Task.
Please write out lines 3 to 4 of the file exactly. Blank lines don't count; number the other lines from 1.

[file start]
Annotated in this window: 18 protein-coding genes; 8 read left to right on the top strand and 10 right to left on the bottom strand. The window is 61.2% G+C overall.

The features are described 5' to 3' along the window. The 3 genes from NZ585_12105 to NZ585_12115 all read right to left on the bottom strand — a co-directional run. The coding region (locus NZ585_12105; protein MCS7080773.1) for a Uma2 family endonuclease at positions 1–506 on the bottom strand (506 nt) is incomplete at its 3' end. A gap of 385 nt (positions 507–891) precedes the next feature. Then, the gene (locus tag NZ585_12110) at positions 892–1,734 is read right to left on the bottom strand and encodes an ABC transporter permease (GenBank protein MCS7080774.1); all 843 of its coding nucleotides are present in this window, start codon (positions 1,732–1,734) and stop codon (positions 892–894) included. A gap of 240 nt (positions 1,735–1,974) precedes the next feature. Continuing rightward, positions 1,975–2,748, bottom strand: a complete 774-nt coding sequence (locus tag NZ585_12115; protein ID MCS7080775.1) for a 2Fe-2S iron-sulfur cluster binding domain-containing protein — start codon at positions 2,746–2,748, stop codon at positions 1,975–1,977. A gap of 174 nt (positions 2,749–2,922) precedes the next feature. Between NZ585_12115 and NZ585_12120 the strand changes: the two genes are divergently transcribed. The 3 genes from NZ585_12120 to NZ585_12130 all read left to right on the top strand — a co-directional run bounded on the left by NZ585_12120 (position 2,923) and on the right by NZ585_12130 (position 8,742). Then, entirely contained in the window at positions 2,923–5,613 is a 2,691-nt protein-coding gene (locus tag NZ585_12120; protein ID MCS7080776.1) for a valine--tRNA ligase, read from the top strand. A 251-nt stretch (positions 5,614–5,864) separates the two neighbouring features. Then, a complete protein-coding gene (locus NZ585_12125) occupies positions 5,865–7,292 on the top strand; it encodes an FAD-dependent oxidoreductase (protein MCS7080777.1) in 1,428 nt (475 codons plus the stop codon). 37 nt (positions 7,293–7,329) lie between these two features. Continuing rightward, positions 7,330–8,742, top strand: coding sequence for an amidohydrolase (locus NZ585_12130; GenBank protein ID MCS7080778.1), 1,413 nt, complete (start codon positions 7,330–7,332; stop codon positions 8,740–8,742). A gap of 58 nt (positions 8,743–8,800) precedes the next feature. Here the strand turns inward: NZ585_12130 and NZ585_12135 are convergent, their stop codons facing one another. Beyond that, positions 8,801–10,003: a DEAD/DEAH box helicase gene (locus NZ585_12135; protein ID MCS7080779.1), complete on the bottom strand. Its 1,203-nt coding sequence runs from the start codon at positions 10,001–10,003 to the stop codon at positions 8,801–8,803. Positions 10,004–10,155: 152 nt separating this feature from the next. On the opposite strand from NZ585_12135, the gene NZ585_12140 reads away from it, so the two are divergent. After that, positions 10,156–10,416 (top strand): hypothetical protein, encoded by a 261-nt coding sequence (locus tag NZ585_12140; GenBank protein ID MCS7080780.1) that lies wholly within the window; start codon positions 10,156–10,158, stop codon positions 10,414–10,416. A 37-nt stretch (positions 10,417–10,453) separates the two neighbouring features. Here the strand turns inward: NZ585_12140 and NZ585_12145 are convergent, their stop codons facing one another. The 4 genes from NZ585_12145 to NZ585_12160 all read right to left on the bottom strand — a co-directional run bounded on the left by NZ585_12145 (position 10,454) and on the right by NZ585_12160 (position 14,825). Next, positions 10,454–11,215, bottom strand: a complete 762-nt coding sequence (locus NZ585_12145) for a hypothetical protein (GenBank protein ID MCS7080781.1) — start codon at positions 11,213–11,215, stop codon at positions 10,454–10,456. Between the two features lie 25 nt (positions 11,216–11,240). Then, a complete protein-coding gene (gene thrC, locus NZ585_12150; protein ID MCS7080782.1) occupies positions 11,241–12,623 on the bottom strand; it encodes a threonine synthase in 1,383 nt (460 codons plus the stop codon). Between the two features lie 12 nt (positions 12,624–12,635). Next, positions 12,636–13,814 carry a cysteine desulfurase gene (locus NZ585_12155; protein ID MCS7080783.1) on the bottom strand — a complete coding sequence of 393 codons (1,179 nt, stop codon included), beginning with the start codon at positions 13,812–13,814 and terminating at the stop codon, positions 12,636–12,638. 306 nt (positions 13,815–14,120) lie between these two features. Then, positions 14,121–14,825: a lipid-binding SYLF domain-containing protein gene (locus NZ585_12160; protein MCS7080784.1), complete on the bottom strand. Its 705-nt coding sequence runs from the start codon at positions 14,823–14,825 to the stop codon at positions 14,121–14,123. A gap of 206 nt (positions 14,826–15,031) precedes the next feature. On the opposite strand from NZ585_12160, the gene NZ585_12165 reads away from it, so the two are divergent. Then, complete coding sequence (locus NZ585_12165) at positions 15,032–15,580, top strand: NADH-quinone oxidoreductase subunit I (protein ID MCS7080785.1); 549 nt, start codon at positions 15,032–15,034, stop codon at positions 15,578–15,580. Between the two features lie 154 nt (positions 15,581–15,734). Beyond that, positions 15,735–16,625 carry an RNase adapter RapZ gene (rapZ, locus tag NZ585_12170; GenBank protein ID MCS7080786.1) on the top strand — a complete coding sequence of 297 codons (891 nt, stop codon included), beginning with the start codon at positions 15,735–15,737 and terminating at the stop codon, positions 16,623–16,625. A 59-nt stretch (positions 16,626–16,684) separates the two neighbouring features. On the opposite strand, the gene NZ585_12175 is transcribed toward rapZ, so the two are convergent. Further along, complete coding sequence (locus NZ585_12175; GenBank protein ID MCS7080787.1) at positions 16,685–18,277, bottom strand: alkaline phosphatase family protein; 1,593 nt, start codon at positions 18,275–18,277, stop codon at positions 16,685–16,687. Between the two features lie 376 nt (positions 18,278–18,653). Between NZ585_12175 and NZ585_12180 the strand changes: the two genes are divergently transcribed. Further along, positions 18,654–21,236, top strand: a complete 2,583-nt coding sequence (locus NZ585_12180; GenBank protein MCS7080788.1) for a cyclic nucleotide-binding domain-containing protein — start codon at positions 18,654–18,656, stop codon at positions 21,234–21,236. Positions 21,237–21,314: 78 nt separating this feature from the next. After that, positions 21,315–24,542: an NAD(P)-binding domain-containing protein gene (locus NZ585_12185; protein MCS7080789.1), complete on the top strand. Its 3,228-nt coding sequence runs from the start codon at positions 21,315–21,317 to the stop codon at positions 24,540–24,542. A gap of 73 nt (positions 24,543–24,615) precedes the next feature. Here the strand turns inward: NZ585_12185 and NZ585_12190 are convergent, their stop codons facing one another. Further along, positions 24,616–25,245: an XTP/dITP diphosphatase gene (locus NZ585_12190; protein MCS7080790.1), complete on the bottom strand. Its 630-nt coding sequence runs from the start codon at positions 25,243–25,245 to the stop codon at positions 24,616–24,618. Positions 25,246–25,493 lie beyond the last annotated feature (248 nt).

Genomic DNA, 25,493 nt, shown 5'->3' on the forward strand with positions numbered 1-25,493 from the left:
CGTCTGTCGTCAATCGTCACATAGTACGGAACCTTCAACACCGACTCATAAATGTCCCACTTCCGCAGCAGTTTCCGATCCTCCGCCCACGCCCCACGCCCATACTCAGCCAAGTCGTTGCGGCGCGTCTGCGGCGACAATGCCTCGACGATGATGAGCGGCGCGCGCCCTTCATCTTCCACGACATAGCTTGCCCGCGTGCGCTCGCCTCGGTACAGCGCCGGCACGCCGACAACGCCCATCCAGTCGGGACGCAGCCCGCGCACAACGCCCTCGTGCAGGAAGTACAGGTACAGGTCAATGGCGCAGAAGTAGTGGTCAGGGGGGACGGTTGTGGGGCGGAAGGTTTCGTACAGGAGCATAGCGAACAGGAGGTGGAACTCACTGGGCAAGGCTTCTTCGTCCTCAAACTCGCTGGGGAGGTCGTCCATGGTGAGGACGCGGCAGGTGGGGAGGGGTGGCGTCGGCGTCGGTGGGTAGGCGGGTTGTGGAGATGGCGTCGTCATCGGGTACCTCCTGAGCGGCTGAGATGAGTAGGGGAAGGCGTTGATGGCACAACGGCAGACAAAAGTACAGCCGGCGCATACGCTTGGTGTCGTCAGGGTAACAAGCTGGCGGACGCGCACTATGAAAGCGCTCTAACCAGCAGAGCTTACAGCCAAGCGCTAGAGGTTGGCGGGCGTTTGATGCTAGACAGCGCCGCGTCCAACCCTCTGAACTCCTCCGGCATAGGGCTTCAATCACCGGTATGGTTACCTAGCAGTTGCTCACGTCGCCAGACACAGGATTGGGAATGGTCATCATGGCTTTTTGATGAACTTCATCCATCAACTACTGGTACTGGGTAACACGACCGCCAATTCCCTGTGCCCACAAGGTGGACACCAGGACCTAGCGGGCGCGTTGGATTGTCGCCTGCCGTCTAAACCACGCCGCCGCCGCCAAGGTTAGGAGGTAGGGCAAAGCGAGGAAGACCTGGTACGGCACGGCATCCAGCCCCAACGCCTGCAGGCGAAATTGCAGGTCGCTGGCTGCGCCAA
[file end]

Genomic DNA, 25,493 nt, shown 5'->3' on the forward strand with positions numbered 1-25,493 from the left:
CGTCTGTCGTCAATCGTCACATAGTACGGAACCTTCAACACCGACTCATAAATGTCCCACTTCCGCAGCAGTTTCCGATCCTCCGCCCACGCCCCACGCCCATACTCAGCCAAGTCGTTGCGGCGCGTCTGCGGCGACAATGCCTCGACGATGATGAGCGGCGCGCGCCCTTCATCTTCCACGACATAGCTTGCCCGCGTGCGCTCGCCTCGGTACAGCGCCGGCACGCCGACAACGCCCATCCAGTCGGGACGCAGCCCGCGCACAACGCCCTCGTGCAGGAAGTACAGGTACAGGTCAATGGCGCAGAAGTAGTGGTCAGGGGGGACGGTTGTGGGGCGGAAGGTTTCGTACAGGAGCATAGCGAACAGGAGGTGGAACTCACTGGGCAAGGCTTCTTCGTCCTCAAACTCGCTGGGGAGGTCGTCCATGGTGAGGACGCGGCAGGTGGGGAGGGGTGGCGTCGGCGTCGGTGGGTAGGCGGGTTGTGGAGATGGCGTCGTCATCGGGTACCTCCTGAGCGGCTGAGATGAGTAGGGGAAGGCGTTGATGGCACAACGGCAGACAAAAGTACAGCCGGCGCATACGCTTGGTGTCGTCAGGGTAACAAGCTGGCGGACGCGCACTATGAAAGCGCTCTAACCAGCAGAGCTTACAGCCAAGCGCTAGAGGTTGGCGGGCGTTTGATGCTAGACAGCGCCGCGTCCAACCCTCTGAACTCCTCCGGCATAGGGCTTCAATCACCGGTATGGTTACCTAGCAGTTGCTCACGTCGCCAGACACAGGATTGGGAATGGTCATCATGGCTTTTTGATGAACTTCATCCATCAACTACTGGTACTGGGTAACACGACCGCCAATTCCCTGTGCCCACAAGGTGGACACCAGGACCTAGCGGGCGCGTTGGATTGTCGCCTGCCGTCTAAACCACGCCGCCGCCGCCAAGGTTAGGAGGTAGGGCAAAGCGAGGAAGACCTGGTACGGCACGGCATCCAGCCCCAACGCCTGCAGGCGAAATTGCAGGTCGCTGGCTGCGCCAA